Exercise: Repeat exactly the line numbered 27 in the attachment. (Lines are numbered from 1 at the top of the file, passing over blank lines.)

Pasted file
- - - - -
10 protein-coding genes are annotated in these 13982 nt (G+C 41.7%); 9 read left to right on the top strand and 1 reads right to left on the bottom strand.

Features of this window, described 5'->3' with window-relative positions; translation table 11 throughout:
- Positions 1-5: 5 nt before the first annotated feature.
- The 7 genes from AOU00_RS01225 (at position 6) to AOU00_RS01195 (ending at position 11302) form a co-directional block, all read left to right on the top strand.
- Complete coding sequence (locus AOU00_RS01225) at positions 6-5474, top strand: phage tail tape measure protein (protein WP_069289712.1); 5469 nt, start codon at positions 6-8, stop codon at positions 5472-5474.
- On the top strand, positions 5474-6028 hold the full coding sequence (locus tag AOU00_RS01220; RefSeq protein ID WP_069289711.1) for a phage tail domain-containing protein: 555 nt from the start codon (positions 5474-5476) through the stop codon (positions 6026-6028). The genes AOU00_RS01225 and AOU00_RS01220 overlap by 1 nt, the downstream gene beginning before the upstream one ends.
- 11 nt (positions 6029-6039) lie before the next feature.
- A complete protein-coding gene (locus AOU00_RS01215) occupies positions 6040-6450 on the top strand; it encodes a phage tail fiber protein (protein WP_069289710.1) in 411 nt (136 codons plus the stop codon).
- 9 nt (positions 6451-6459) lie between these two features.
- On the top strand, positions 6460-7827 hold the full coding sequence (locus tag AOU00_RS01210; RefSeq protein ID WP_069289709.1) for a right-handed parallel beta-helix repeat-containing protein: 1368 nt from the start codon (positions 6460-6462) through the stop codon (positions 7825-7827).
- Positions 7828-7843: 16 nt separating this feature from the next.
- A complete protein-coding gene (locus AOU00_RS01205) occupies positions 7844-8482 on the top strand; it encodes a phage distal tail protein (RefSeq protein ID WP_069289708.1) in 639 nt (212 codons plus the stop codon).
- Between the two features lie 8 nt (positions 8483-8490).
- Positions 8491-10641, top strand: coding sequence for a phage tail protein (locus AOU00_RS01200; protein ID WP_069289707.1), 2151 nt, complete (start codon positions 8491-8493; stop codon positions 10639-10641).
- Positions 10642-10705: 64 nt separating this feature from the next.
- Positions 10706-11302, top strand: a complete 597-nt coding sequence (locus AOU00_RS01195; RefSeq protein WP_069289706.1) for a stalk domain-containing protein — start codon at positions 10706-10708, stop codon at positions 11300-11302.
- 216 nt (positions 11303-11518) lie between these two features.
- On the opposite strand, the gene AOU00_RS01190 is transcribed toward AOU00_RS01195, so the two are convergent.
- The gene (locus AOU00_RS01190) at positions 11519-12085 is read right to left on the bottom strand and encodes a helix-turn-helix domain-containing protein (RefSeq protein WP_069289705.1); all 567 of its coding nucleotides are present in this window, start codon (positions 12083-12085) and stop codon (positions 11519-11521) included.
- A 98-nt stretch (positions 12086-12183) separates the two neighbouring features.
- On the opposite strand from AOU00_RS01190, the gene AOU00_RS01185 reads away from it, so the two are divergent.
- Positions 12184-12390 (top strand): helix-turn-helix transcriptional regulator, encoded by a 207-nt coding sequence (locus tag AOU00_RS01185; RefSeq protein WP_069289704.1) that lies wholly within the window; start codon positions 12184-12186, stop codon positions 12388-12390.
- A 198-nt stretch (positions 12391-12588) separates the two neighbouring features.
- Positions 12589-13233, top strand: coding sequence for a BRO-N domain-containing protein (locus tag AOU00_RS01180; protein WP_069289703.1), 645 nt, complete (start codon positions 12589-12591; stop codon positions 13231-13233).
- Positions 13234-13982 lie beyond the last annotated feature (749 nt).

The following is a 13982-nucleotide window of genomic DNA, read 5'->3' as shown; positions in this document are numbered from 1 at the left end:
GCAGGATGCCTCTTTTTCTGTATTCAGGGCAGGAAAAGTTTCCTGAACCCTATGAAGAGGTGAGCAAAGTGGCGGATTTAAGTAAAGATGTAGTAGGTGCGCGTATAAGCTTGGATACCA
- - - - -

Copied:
GCAGGATGCCTCTTTTTCTGTATTCAGGGCAGGAAAAGTTTCCTGAACCCTATGAAGAGGTGAGCAAAGTGGCGGATTTAAGTAAAGATGTAGTAGGTGCGCGTATAAGCTTGGATACCA